Archive for April, 2021

Bartlett Pears, Redux

Bartlett Pears, 12″ x 16″, oil on linen

My life the past two years has toggled between slow-burning family emergencies punctuated by intervals of regular, predictable daily hours of painting. The crises have morphed into ongoing obligations to care for family members who need assistance, but this is a shift toward regularity that allows me to restore the concentrated, monotonous, repetitive attention essential for painting. I’m finally emerging from unpredictable interruptions and, if I’m lucky, I’m hoping I can look forward to quite a few years of being able to put in significant daily hours of work.  It’s what I need to finish a suite of paintings I started more than two years ago: images of salt-water taffy I haven’t been posting because I want to complete most of the whole series in order to decide what to put on view. I’ve completed only ten of these paintings so far—even the smaller ones have taken four to six weeks, with six weeks as the average for painting the largest of them. Even at that deliberate rate, I should have completed far more than ten, but for the entire summer two years ago while providing care for my father I was unable to sit at the easel and then I had several months helping my brother get my mom’s life in order in his absence. Then my son and daughter-in-law left California to stay here in Rochester during the pandemic, finally deciding to actually move here when Laura realized she could work remotely as a video producer—which Matthew may be able to do as well once they hire help for childcare. A freak automobile accident created a situation similar to what we faced with my father two years ago—but Laura eventually recovered enough for them to buy and move into a home a mile away. And then she had a baby, their second son. Her recovery and the new grandchild are a blessing, but also—in a wonderful way—it has provided fresh excuses to do things other than paint. All of this has prompted me to go dormant for periods on Instagram and this blog, still working pretty diligently, but not communicating much about what I’ve been doing. MORE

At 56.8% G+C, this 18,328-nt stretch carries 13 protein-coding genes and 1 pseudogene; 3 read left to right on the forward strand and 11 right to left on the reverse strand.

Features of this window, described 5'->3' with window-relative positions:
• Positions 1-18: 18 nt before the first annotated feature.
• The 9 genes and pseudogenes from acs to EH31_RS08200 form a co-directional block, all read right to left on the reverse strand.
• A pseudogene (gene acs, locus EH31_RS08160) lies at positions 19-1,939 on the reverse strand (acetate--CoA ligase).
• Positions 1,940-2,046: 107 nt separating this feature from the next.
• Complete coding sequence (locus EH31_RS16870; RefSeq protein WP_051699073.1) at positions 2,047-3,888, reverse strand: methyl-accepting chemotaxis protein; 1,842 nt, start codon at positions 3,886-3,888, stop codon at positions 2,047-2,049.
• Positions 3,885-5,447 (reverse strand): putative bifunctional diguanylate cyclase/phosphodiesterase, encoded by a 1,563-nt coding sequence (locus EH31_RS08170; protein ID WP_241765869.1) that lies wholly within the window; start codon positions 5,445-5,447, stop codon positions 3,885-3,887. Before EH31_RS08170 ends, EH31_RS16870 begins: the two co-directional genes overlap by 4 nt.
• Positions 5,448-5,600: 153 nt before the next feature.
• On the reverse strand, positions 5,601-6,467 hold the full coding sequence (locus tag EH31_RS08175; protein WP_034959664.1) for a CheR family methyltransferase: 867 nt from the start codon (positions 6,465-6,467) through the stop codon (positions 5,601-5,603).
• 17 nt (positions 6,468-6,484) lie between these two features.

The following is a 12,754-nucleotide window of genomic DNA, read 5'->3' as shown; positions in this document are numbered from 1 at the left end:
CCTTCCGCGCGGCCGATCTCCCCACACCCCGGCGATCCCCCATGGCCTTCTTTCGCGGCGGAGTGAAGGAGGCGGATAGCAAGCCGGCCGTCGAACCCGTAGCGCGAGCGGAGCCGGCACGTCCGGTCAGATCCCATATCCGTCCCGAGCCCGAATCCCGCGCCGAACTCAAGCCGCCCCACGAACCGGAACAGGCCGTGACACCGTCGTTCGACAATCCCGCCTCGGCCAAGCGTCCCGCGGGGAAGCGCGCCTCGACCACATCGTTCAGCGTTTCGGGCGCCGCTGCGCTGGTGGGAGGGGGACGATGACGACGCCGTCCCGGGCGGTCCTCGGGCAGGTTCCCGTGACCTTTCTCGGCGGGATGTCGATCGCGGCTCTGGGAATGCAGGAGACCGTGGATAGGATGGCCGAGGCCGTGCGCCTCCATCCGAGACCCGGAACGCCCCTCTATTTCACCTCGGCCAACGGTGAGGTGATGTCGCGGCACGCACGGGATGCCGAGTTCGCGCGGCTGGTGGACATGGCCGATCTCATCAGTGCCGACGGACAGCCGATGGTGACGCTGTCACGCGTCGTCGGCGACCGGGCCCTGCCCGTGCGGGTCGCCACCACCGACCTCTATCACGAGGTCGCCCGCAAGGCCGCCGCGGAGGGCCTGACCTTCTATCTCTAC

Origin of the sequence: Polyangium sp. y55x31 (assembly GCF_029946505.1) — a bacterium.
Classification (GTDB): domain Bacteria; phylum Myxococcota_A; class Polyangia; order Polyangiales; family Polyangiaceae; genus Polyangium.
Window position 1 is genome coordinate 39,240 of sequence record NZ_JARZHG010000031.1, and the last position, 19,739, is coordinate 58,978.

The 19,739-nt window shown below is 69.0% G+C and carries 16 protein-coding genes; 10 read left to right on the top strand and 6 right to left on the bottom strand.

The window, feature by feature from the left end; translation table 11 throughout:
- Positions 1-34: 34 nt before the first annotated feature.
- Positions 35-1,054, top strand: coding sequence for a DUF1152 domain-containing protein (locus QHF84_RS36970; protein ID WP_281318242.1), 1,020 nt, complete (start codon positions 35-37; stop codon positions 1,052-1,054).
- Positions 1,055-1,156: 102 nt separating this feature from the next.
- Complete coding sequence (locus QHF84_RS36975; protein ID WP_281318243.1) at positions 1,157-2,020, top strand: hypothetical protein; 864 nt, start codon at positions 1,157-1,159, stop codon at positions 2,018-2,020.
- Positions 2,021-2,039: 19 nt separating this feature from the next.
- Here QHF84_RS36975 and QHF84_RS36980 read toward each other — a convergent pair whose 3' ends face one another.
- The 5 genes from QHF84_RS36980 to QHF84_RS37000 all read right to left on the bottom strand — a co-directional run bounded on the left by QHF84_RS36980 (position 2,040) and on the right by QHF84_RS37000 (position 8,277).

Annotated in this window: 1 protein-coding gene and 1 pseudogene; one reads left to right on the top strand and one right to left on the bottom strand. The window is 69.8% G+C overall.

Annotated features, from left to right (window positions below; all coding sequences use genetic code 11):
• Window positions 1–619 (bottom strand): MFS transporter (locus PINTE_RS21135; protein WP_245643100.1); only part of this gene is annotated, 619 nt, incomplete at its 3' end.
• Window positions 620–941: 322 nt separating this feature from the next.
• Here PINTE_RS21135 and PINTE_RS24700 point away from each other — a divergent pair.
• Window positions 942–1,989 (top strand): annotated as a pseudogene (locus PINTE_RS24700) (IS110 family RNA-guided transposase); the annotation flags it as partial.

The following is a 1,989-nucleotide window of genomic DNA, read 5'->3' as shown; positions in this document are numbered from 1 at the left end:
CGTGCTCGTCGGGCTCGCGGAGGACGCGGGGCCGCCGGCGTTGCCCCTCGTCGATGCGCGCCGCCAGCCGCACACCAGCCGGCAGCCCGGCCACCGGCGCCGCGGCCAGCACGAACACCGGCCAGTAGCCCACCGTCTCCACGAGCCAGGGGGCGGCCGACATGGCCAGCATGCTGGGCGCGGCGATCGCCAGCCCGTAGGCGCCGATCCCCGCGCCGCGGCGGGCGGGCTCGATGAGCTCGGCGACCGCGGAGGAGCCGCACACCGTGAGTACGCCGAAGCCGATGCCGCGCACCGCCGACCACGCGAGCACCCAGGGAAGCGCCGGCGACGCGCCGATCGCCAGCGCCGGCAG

Flash of genius

Mark Tennant, untitled from Instagram

Mark Tennant ought to be understood as one of the perceptual painters, but he doesn’t really adhere to any of the half dozen implicit rules the hardcore members of that group observe: the delicate balance between flatness and the illusion of depth; the preference for middle values, the slight fetish for letting one’s process show through a palimpsest effect that, for example, allows the viewer to see pencil lines through thin layers of paint or ghosts of earlier and abandoned shapes; their willingness to repeatedly rework a surface, groping toward a final resolution; a preference for middle values; and a general avoidance of photography. Tennant doesn’t adhere much to any of this, but his work shows random glimpses of mundane life in a way that works as both representation and almost gestural abstraction, which seems the prime directive for most perceptual painters. Tennant always works, it seems, from snapshots. His paintings seem intensely immediate and present—an impression of human motion frozen by an explosion of light. The work of the perceptual painters seems closer to the indeterminacy of memory, its slightly faded moodiness, than to the crisp detail of what greets the eye here and now. Tennant’s work oddly toggles between past and present, but it seems to make the past look contemporaneous, rather than the other way around. The look of a snapshot evokes the past, by definition, but what you see in one of his paintings seems alive and ready to move, something that caught your eye fifteen minutes ago. He loves the baleful glare of flash photography and the way it gives relief to figures, nudging them toward the viewer by coating them with dark outlines, penumbras of visible shadow that often seem, by some inexplicable leap, to hint at moral decline.